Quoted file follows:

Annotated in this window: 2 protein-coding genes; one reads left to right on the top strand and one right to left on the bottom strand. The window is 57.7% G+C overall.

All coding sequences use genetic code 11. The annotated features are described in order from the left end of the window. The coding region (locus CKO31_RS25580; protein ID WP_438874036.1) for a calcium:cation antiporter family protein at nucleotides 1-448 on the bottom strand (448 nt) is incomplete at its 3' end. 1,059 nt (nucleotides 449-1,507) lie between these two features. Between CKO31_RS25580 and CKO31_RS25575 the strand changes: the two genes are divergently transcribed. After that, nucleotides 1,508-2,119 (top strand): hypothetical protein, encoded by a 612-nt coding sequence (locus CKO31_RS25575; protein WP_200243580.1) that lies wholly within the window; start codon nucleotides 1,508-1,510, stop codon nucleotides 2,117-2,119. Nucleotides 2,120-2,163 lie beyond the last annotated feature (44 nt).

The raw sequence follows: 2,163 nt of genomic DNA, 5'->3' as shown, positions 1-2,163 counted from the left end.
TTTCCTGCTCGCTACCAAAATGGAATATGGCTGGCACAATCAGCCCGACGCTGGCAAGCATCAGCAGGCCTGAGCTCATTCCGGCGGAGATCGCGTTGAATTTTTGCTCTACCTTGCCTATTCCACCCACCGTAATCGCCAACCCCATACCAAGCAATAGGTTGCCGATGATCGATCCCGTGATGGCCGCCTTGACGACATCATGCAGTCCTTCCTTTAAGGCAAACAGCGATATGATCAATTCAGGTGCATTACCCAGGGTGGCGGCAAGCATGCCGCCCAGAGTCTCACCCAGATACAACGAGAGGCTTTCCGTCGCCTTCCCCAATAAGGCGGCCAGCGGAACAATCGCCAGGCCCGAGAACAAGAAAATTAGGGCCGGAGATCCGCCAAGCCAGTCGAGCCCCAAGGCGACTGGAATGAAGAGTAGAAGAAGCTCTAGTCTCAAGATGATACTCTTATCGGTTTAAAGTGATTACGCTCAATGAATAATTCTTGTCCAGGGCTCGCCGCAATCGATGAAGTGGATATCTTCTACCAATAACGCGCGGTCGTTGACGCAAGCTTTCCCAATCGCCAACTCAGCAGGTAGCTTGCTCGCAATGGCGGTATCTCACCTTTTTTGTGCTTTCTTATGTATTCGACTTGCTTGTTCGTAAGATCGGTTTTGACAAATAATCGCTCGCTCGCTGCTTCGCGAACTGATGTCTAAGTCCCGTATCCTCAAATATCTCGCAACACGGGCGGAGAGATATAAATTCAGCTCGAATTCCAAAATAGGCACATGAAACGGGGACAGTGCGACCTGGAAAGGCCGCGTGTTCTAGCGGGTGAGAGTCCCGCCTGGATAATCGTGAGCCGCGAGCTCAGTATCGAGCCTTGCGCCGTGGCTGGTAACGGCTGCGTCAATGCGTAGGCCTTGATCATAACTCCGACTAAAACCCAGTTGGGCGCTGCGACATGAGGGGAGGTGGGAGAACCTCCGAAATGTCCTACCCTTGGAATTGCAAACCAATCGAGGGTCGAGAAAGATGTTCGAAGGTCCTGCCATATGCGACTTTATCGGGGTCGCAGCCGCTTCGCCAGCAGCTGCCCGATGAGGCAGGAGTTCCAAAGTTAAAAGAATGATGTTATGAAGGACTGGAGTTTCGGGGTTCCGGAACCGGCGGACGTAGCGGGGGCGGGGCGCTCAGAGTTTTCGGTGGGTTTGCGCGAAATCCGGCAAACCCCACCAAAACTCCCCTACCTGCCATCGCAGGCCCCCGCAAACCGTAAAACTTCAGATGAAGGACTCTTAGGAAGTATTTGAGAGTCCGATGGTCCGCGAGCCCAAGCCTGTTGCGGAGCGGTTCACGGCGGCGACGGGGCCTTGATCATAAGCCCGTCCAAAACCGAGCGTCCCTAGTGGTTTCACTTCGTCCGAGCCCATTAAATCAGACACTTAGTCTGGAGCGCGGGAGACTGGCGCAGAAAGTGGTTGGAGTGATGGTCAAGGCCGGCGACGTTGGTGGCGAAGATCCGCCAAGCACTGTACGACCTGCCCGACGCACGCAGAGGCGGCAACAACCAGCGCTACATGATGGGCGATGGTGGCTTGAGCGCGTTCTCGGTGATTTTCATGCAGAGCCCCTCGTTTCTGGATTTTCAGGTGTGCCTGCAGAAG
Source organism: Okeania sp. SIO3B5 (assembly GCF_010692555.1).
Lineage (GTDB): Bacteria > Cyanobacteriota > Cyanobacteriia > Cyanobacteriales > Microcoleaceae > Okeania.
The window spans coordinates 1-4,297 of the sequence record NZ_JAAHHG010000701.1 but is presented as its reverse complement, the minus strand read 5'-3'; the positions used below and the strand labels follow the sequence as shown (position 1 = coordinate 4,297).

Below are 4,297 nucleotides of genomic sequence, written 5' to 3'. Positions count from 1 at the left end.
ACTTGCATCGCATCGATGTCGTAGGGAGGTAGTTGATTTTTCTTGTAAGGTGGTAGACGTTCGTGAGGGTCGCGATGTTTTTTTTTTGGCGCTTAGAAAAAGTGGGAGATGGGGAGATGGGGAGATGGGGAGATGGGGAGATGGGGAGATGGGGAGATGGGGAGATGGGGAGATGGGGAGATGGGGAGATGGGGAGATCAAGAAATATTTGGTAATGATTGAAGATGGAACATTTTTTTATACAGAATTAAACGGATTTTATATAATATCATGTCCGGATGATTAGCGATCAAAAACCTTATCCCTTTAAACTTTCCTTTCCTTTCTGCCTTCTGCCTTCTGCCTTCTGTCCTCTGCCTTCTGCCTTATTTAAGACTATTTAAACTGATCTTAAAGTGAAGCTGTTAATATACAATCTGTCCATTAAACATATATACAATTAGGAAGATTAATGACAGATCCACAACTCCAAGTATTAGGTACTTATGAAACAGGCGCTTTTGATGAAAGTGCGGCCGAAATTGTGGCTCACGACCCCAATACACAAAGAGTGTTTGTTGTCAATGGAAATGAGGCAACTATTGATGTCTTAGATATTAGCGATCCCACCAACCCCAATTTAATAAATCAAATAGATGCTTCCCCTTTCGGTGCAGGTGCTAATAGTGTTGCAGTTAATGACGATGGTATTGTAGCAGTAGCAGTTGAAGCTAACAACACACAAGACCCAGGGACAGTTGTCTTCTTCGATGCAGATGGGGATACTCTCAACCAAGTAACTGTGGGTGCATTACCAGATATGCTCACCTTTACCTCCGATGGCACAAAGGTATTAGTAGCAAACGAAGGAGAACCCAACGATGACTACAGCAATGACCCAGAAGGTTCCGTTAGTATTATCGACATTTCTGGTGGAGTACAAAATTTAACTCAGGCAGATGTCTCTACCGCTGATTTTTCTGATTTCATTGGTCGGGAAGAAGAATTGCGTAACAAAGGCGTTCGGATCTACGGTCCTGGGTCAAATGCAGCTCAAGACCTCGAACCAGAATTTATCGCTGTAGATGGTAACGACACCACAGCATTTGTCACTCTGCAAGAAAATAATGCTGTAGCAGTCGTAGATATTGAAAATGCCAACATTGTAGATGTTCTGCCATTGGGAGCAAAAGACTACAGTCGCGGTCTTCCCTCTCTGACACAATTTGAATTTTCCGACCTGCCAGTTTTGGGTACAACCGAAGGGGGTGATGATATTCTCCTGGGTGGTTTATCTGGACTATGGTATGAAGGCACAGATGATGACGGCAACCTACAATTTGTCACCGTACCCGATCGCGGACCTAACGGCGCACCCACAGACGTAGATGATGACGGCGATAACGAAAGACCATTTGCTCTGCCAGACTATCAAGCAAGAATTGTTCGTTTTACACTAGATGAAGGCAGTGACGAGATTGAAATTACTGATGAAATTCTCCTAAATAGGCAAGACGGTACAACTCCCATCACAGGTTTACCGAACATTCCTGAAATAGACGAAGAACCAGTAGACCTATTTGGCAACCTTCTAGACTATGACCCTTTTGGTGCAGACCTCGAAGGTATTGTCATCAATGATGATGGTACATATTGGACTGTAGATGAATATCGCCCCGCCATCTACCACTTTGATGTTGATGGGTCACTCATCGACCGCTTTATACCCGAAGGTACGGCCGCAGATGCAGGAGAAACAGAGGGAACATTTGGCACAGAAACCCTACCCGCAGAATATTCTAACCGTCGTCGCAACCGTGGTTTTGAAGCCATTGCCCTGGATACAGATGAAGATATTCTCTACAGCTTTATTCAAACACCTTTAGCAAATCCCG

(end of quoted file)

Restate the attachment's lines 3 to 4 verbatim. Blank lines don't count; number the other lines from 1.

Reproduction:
The raw sequence follows: 2,163 nt of genomic DNA, 5'->3' as shown, positions 1-2,163 counted from the left end.
TTTCCTGCTCGCTACCAAAATGGAATATGGCTGGCACAATCAGCCCGACGCTGGCAAGCATCAGCAGGCCTGAGCTCATTCCGGCGGAGATCGCGTTGAATTTTTGCTCTACCTTGCCTATTCCACCCACCGTAATCGCCAACCCCATACCAAGCAATAGGTTGCCGATGATCGATCCCGTGATGGCCGCCTTGACGACATCATGCAGTCCTTCCTTTAAGGCAAACAGCGATATGATCAATTCAGGTGCATTACCCAGGGTGGCGGCAAGCATGCCGCCCAGAGTCTCACCCAGATACAACGAGAGGCTTTCCGTCGCCTTCCCCAATAAGGCGGCCAGCGGAACAATCGCCAGGCCCGAGAACAAGAAAATTAGGGCCGGAGATCCGCCAAGCCAGTCGAGCCCCAAGGCGACTGGAATGAAGAGTAGAAGAAGCTCTAGTCTCAAGATGATACTCTTATCGGTTTAAAGTGATTACGCTCAATGAATAATTCTTGTCCAGGGCTCGCCGCAATCGATGAAGTGGATATCTTCTACCAATAACGCGCGGTCGTTGACGCAAGCTTTCCCAATCGCCAACTCAGCAGGTAGCTTGCTCGCAATGGCGGTATCTCACCTTTTTTGTGCTTTCTTATGTATTCGACTTGCTTGTTCGTAAGATCGGTTTTGACAAATAATCGCTCGCTCGCTGCTTCGCGAACTGATGTCTAAGTCCCGTATCCTCAAATATCTCGCAACACGGGCGGAGAGATATAAATTCAGCTCGAATTCCAAAATAGGCACATGAAACGGGGACAGTGCGACCTGGAAAGGCCGCGTGTTCTAGCGGGTGAGAGTCCCGCCTGGATAATCGTGAGCCGCGAGCTCAGTATCGAGCCTTGCGCCGTGGCTGGTAACGGCTGCGTCAATGCGTAGGCCTTGATCATAACTCCGACTAAAACCCAGTTGGGCGCTGCGACATGAGGGGAGGTGGGAGAACCTCCGAAATGTCCTACCCTTGGAATTGCAAACCAATCGAGGGTCGAGAAAGATGTTCGAAGGTCCTGCCATATGCGACTTTATCGGGGTCGCAGCCGCTTCGCCAGCAGCTGCCCGATGAGGCAGGAGTTCCAAAGTTAAAAGAATGATGTTATGAAGGACTGGAGTTTCGGGGTTCCGGAACCGGCGGACGTAGCGGGGGCGGGGCGCTCAGAGTTTTCGGTGGGTTTGCGCGAAATCCGGCAAACCCCACCAAAACTCCCCTACCTGCCATCGCAGGCCCCCGCAAACCGTAAAACTTCAGATGAAGGACTCTTAGGAAGTATTTGAGAGTCCGATGGTCCGCGAGCCCAAGCCTGTTGCGGAGCGGTTCACGGCGGCGACGGGGCCTTGATCATAAGCCCGTCCAAAACCGAGCGTCCCTAGTGGTTTCACTTCGTCCGAGCCCATTAAATCAGACACTTAGTCTGGAGCGCGGGAGACTGGCGCAGAAAGTGGTTGGAGTGATGGTCAAGGCCGGCGACGTTGGTGGCGAAGATCCGCCAAGCACTGTACGACCTGCCCGACGCACGCAGAGGCGGCAACAACCAGCGCTACATGATGGGCGATGGTGGCTTGAGCGCGTTCTCGGTGATTTTCATGCAGAGCCCCTCGTTTCTGGATTTTCAGGTGTGCCTGCAGAAG